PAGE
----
Vic: OK, we'll do a poll. Go ahead, vote.
Don from Ponte Vedra Beach, FL:
In order for the Jaguars to be successful this season, they will need to have the defense return to the dominant form of years past. Is that possible?
Vic: I agree with what you're saying and I believe this defense can be dominant. It will depend on the defense's ability to avoid injuries and on the development of Derrick Harvey and Quentin Groves as pass-rushers. My expectations for the offense have been tempered by the losses on the offensive line and the injury to Jerry Porter, therefore, I think defense and special teams have to pick up the slack.
Mike from Summerville, SC:
The Patriots continue to have an asterisk by their name. You hate those Patriots, don't you?
Vic: I absolutely do not hate the Patriots. Quite to the contrary, I am in awe of what they've done. I have nothing but the utmost respect for them and I have repeatedly praised their salary cap and personnel acumen. When everyone else was wondering how they could let Deion Branch go, I praised their courage to trade him and applauded their commitment to the draft. The Patriots are the standard by which all teams are judged. The asterisk is just playfulness. I'm amazed at how many people, including ESPN, take it seriously.
John from Jacksonville:
On 9/11, your column was full of talk of hate. That saddens me.
Vic: Thank you for getting it. Thank you so much for being a brilliant man. Now, can you please tell me, when is it going to end? When are we going to become civilized again?
Alejandro from Jacksonville:
With the abundance of college programs moving to a spread option offense, will the premium on pocket-passing QBs begin to decline?
Vic: It's just the opposite. The premium on pocket-passers has never been greater because the supply has never been smaller. I've talked to a few NFL personnel types in recent weeks and they are greatly concerned about the shrinking pool of NFL-type quarterback talent in college football.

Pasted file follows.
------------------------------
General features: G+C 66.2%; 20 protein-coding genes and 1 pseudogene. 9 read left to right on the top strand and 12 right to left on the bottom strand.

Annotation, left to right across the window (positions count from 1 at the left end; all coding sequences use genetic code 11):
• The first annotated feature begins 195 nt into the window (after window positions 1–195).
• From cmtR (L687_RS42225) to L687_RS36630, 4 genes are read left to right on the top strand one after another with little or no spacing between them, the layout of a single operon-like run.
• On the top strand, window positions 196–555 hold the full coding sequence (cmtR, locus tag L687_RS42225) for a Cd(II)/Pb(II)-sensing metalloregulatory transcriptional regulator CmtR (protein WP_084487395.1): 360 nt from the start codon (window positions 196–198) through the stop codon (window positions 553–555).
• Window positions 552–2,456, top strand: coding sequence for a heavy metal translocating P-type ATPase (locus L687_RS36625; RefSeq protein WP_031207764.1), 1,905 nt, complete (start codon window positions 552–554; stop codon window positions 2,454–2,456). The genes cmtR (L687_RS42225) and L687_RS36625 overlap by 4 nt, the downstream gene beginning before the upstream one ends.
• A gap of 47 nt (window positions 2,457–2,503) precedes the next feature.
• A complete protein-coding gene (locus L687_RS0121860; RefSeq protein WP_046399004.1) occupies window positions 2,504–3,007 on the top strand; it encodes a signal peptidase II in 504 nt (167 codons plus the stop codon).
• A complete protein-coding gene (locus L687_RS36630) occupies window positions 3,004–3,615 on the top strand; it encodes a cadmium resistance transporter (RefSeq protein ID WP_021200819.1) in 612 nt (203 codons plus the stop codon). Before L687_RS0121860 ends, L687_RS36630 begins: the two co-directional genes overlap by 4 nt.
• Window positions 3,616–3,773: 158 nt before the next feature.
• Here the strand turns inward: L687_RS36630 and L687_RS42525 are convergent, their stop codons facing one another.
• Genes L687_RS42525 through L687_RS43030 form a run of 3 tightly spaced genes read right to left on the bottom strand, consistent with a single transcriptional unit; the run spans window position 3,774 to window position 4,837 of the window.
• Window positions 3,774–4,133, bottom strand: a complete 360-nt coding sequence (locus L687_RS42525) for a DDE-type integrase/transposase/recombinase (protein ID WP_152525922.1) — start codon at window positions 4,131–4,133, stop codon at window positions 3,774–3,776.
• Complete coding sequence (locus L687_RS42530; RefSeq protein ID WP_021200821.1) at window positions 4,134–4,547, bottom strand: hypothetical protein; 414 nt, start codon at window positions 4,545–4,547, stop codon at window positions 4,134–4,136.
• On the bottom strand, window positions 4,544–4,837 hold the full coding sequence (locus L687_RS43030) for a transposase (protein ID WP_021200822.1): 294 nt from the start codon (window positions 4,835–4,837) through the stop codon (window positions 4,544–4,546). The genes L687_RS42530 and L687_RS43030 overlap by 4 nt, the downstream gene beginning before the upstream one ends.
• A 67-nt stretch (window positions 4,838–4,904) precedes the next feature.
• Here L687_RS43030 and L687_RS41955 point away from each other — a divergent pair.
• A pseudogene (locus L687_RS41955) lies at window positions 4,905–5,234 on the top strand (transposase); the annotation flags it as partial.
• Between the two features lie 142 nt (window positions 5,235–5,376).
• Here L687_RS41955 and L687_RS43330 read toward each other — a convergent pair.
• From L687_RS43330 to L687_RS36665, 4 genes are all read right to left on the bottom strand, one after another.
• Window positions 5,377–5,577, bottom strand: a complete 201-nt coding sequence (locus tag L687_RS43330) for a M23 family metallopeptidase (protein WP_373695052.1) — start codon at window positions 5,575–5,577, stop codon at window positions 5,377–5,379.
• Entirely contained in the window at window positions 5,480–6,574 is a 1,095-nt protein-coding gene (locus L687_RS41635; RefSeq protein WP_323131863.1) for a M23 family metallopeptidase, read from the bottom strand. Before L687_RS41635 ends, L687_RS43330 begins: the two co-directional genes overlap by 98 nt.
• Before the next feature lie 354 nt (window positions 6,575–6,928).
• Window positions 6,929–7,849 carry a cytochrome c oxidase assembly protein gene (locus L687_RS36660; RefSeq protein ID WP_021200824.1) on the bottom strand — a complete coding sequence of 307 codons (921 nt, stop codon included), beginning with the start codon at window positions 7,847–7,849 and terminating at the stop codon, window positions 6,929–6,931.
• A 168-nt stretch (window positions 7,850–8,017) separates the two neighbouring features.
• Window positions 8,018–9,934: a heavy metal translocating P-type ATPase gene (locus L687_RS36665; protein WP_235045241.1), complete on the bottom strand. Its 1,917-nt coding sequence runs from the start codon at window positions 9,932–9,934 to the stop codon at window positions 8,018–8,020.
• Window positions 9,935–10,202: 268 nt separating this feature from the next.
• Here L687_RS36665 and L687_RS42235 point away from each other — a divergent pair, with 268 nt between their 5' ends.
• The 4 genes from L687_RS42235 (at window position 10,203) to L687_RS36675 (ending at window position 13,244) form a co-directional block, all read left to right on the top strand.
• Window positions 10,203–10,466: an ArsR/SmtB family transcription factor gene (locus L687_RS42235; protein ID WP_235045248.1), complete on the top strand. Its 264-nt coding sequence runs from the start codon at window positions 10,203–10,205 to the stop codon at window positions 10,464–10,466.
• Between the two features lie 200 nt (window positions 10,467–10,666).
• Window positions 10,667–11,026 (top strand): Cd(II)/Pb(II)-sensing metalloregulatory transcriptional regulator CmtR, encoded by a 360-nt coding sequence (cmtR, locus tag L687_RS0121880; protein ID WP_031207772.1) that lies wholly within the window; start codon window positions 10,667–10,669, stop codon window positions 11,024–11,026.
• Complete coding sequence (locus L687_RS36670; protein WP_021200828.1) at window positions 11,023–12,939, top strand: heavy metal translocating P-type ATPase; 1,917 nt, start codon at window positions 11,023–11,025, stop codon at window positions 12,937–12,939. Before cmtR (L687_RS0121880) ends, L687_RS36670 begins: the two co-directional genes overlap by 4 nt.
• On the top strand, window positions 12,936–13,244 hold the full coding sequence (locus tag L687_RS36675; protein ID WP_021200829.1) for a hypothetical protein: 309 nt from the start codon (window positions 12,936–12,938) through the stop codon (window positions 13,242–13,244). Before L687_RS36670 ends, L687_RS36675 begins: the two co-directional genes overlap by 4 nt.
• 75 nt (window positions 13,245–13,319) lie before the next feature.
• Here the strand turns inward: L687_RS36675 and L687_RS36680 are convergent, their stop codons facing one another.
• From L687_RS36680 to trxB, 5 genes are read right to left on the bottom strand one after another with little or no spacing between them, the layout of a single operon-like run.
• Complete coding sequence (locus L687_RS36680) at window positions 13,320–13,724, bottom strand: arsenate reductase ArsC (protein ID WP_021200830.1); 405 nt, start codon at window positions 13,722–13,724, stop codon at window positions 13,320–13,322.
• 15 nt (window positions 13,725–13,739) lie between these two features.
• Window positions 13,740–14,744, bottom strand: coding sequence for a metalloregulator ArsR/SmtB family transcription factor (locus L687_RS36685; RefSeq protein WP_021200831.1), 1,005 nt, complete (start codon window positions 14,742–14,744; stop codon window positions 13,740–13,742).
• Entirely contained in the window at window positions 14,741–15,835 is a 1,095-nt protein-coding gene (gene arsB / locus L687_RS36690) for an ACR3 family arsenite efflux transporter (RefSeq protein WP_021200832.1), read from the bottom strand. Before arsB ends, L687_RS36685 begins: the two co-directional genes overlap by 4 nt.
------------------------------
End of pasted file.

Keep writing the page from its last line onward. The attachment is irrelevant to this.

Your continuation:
Mike from Orlando, FL:
What's the name of that one guy who played in the XFL for some time who wore a special jersey name explaining why he couldn't make it in the NFL?
Vic: He Hate Me played in Carolina for awhile. His real name is Rod Smart. The interesting thing is no one would've ever remembered him if he hadn't put "He Hate Me" on the back of his XFL uniform. We love the infamous.
Jason from Anastasia Island, FL:
I've heard coach Del Rio mention the word "misfits," usually following a loss. Could you enlighten us?
Vic: The Jaguars employ a "gap" concept on defense. That means each of their front-seven defenders is responsible for filling a gap, which is referred to as a "fit." Why do they call them "fits?" Probably because the defensive assignments have been fitted to the offensive formation? When those "fits" have not been executed, you have "misfits." In simple terms, a player is responsible for a gap and he has to defeat the block that would move him out of that gap.
Chris from Jacksonville: